For the first time since the recession, the Canadian economy is enjoying an uptick, surprising experts and renewing optimism in better economic times ahead. According to the latest numbers released by Statistics Canada, growth reached 2.7 per cent in Q3 – the strongest since 2011, and bypassing the 2.5 per cent rate previously forecasted by economists, with GDP rising to 0.3 per cent.
In comparison, the economy grew by only 1.6 per cent in Q2.
Business Investment Driving Growth
Increased investment by businesses is the driving force behind the economy’s strong showing. Spending rose by 0.6 per cent, as businesses shelled out for non-residential structures, machinery and equipment and intellectual property products. Spend-happy businesses are a good indicator of happy economic times; Department of Finance Minister Jim Flaherty has been urging them to spend more since the recession, rather than sit on coffers of stockpiled emergency cash.
Other external factors, like recovery from the Albertan summer floods and the end to the Quebec construction strike, are credited with contributing to growth.
Part-Way To Capacity
Business spending is part of a two-pronged approach to economic recovery; economists have predicted that will be reached in 2015 when business investment and the exports industry each contribute 1.1 per cent to the economy. For the time being, though, exports have yet to catch up – they declined by 0.5 per cent in Q3, as the U.S., our largest trading partner, continues to experience economic tremors of its own, and global economies remain volatile.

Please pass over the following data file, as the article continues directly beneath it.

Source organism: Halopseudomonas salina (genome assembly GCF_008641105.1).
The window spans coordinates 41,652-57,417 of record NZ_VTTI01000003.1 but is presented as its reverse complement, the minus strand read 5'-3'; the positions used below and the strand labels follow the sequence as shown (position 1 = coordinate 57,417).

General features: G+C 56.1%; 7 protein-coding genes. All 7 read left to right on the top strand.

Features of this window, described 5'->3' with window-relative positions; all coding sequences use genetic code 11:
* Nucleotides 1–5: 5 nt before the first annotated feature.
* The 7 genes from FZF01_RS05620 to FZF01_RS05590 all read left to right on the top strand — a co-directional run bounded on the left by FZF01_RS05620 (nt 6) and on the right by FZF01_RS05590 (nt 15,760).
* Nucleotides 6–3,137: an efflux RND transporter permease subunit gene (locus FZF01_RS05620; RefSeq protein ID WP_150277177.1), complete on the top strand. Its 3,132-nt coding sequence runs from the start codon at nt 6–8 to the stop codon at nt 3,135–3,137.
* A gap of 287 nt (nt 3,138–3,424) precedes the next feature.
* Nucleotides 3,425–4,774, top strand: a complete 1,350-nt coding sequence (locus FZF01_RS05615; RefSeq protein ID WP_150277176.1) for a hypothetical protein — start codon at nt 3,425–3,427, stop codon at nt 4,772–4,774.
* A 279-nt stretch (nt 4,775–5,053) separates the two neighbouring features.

Once both have reached their desired levels and the “output gap” has been closed, the Bank of Canada will likely raise its benchmark rate from one per cent, as Canada will be less dependent on low interest rates for economic stimulation.
Housing Market Still A Leading Contributor
Home buyers have been supporting the economy for some time – the Bank of Canada has kept their aforementioned rate at record lows since 2010, prompting low mortgage rates and high home buying demand. While new construction seems to be slowing nationwide (down 2.9 per cent, the third decline in as many quarters), the resale market is booming – it’s up 0.6 per cent, while costs from home transfers rocketed by 8.1, illustrating the “continued strength in sales of existing homes”. Renovations also increased by 1.1 per cent.
Spending Is Down, Saving Is Up
The StatsCan numbers show we’re saving more – household saving is up 5.4 per cent, as household disposable income outpaces that of consumption expenditures.The debt to service ratio, which is calculated based on household mortgage and non-mortgage interest paid divided by disposable income, is at a record low of 7.17 per cent.
Household spending grew by 0.6 per cent, which is a decline from 0.9 in Q2. While there was a boost to spending on goods, services, gas, water and financial services, Canadians appear to be buying fewer cars, down by 0.6 per cent.